Leadership Reflections of Ajay Banga, CEO, MasterCard

Leadership Reflections of Ajay Banga, CEO, MasterCard

by
HQ ASIA STAFF

MasterCard’s Ajay Banga is a rarity. Raised and educated in India, he is one of the few Asians to serve as CEO of a major Western MNC. Banga spoke with HQ Asia on the advantages of Asian leadership, the attributes all leaders need, and the mass-market appeal of an easy-pour ketchup bottle. HQ Asia spoke to him and distilled ten of his leadership insights.

1) “Plan D” management

Working in Asia can provide distinct advantages for those who aspire to lead global organisations. For one thing, you have to constantly deal with uncertainty and unpredictability. This is true for most of Asia – with Singapore being the striking exception. When I was growing up in India, electricity blackouts were common, so we learnt to have a power generator as backup, and have another backup for the backup. This instinctive ability to have a plan B, plan C, and plan D is really useful when you take on a global role in today’s volatile world. 

2) Small costs, big scale

In Europe and the US, sneakers costing US$200 are common, but you can’t expect to sell a lot of these in emerging Asia. You have to learn to make money out of small ticket sizes. Look at Unilever in India; they have learnt to successfully sell shampoos in single-serve sachets rather than big bottles. Working in Asia helps you rethink your entire cost structure. It helps you think small in terms of costs, but big in terms of scale.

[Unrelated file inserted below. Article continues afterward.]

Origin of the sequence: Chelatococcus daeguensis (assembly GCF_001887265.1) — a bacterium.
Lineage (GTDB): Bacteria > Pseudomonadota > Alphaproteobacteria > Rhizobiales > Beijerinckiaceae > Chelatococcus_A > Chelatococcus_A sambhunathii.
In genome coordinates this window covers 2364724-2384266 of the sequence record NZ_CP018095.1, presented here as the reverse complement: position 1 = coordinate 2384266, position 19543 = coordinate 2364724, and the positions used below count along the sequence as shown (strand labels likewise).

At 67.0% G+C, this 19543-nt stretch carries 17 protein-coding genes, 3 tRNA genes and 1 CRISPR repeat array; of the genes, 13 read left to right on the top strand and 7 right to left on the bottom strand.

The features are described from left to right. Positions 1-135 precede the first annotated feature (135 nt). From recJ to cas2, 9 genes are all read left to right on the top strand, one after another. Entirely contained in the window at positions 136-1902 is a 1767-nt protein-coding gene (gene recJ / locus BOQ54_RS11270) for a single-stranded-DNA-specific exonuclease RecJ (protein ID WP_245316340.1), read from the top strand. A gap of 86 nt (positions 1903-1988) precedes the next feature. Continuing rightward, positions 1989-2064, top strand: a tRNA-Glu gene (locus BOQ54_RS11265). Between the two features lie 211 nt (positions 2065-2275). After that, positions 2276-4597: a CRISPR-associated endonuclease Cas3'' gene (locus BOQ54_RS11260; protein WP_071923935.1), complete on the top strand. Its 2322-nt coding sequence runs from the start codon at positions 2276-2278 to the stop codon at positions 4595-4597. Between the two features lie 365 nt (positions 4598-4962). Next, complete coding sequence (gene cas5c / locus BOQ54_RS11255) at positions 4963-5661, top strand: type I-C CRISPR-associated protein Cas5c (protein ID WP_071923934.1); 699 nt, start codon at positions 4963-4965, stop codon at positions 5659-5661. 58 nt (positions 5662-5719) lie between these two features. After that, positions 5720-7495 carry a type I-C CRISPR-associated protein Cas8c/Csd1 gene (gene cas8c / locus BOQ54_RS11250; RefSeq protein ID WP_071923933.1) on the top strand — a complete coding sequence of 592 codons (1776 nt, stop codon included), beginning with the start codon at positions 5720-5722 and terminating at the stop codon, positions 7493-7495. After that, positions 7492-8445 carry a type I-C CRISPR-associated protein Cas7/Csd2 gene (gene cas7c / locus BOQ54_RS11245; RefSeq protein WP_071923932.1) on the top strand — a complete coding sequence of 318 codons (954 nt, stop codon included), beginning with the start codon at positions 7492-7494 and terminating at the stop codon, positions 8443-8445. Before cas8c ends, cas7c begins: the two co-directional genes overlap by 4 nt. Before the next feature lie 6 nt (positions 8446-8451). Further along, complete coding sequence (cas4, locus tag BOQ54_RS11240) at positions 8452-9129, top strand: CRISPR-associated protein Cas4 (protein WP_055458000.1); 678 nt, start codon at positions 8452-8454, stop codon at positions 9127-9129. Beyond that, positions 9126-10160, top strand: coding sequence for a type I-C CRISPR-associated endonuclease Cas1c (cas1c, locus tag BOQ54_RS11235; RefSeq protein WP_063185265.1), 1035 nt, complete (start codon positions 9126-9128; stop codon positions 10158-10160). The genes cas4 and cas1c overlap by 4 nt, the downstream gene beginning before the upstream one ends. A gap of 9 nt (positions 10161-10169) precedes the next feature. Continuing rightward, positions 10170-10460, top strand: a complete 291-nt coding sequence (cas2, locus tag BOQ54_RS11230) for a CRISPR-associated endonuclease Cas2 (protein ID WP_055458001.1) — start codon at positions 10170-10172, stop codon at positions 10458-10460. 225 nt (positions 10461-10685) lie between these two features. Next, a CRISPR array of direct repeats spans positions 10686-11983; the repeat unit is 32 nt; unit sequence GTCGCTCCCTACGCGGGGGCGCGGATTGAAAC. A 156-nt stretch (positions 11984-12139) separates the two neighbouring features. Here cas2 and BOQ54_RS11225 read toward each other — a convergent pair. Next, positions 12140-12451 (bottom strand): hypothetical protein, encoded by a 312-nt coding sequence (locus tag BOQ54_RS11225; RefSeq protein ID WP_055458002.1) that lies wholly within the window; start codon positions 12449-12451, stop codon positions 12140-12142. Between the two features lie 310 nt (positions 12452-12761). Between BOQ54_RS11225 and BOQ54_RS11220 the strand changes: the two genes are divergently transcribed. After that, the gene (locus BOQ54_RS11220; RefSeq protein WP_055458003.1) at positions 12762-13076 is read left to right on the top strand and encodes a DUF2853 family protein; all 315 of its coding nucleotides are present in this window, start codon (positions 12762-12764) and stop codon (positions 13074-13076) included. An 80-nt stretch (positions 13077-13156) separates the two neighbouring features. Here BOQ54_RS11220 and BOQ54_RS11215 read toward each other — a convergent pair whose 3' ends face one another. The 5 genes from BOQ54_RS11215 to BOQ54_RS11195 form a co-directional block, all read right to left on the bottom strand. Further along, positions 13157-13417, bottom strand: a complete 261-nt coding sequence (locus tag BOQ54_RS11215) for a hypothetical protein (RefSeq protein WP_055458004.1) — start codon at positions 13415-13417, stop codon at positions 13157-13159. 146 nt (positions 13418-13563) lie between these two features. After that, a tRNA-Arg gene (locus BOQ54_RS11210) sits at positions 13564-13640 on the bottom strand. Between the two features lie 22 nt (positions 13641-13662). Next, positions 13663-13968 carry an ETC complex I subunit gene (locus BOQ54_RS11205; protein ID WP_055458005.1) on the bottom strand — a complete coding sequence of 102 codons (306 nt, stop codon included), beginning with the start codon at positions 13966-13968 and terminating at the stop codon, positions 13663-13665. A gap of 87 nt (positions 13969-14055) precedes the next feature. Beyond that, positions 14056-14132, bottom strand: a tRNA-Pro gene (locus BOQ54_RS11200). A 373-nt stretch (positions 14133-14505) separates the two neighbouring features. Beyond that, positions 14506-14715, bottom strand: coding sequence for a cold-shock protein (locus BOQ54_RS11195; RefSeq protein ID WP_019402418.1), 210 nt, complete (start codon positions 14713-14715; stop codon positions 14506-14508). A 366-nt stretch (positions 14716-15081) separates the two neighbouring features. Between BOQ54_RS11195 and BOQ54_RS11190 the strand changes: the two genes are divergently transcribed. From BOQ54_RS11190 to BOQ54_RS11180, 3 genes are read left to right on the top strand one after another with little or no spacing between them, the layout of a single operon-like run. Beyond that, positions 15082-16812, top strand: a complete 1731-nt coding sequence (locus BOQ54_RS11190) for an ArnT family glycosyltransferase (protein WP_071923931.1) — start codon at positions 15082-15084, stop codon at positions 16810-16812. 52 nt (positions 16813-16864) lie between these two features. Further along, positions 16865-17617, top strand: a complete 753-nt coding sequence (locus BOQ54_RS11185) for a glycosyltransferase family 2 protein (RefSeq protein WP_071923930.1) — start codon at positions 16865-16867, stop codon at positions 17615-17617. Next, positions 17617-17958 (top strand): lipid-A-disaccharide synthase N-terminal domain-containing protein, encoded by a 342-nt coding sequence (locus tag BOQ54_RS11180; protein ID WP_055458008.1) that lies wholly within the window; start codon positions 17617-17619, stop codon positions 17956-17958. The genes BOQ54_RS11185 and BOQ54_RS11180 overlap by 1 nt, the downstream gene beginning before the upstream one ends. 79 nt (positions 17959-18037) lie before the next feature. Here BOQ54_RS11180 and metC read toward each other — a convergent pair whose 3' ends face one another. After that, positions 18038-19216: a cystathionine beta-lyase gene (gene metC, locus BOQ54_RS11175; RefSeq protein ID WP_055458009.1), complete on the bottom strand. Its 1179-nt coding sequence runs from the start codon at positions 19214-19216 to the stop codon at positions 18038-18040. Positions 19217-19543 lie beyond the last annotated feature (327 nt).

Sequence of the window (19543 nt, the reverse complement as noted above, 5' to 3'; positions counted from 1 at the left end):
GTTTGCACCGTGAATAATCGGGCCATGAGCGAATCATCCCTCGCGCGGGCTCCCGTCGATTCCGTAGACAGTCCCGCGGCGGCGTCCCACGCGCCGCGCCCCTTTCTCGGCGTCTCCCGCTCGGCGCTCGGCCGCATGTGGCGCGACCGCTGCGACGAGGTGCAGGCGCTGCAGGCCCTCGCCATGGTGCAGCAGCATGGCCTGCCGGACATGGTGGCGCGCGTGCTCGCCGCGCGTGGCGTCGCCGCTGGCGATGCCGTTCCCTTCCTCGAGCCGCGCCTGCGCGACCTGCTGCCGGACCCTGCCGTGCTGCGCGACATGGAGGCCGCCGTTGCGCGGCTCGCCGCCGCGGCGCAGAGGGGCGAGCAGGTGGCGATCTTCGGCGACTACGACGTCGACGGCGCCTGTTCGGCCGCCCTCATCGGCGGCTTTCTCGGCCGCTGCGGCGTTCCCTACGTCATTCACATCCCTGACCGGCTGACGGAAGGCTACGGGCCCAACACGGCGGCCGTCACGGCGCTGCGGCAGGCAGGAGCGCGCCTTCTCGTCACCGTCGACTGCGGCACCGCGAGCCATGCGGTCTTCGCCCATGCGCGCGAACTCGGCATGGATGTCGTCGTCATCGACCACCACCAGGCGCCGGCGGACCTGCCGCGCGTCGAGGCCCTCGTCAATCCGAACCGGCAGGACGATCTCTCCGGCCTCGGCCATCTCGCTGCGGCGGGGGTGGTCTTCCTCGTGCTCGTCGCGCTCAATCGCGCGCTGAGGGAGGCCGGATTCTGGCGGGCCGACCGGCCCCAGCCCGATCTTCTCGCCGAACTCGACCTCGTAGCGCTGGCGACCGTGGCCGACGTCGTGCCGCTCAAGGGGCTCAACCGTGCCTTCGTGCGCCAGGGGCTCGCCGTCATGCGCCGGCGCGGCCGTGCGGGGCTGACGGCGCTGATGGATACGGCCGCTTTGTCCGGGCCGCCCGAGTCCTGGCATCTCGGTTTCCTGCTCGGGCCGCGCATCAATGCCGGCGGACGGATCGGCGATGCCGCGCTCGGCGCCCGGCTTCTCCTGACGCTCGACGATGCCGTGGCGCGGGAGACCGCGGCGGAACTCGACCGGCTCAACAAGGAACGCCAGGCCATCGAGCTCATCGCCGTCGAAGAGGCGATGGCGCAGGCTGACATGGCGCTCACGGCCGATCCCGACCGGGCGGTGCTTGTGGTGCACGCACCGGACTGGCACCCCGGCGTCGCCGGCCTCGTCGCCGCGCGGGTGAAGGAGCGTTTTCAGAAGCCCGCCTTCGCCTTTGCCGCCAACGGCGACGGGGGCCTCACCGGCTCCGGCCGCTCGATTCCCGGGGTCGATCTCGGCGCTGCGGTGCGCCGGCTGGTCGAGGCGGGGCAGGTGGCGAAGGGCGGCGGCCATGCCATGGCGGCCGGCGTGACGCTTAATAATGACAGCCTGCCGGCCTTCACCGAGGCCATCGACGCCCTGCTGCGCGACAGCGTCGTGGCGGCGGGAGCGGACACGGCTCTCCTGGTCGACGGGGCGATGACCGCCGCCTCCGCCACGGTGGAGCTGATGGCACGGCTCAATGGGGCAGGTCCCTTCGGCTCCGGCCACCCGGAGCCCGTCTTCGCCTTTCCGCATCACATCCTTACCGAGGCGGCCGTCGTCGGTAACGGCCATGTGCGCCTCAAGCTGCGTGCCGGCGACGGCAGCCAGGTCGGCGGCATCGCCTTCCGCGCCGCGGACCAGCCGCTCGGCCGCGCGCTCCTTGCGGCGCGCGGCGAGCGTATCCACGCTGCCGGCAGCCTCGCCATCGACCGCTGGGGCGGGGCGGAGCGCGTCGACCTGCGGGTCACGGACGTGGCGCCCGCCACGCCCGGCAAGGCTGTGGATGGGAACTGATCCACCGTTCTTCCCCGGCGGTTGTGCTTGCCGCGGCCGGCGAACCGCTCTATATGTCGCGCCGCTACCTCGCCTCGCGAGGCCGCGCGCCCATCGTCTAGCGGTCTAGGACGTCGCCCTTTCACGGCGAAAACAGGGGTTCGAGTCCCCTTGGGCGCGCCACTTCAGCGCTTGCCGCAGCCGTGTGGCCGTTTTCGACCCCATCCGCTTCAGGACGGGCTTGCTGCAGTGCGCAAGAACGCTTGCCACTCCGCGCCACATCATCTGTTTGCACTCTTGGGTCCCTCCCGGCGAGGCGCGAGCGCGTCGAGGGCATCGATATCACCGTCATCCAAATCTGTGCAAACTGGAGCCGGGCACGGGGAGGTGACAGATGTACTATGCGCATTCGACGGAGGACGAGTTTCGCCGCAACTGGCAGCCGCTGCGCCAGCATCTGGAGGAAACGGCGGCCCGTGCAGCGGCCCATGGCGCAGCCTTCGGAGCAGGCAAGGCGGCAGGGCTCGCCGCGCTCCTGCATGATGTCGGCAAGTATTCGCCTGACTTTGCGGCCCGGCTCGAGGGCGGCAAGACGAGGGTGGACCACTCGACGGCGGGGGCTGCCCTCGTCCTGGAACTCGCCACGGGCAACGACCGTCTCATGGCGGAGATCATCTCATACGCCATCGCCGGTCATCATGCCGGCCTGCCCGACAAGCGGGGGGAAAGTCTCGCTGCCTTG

3) Glocal ketchup

Asia is a tremendously diverse region. If you work here, you understand that there are lots of differences across cultures. But if you examine closer, there is also much in common. I call this being “glocal”. Take ketchup for example – it’s not the same across the world. In some places, they like their ketchup sweet, and other places they like it sour. But everyone likes a ketchup bottle that is easy to pour. No one likes to whack the back of the bottle to force the ketchup out and risk spilling it on themselves! You have to identify what is common across the globe, and what you need to adapt for local markets. 

4) Transparency of thinking

There are many advantages Asian managers possess. But the biggest challenge for managers in the region is speaking clearly about performance expectations and providing direct feedback to their staff. In Asian cultures, we tend to be more careful about giving harsh feedback, and some Westerners can misconstrue this as an absence of feedback. It is this gap in clarity of communication and transparency of thinking that is the biggest challenge to Asian mangers succeeding globally. 

5) The secret of being comfortable with other cultures

I know I look different from most people – especially in the West. I realised early in my career that if I’m not comfortable with myself, I couldn’t succeed. What makes me comfortable with other cultures, is that I’m comfortable with who I am, the way I look and my values. Remember that you are who you are because of what you do, and not where you come from. We should not worry too much about “Am I acting in a culturally appropriate way?” People will value you for your transparency, your decency and your sense of purpose.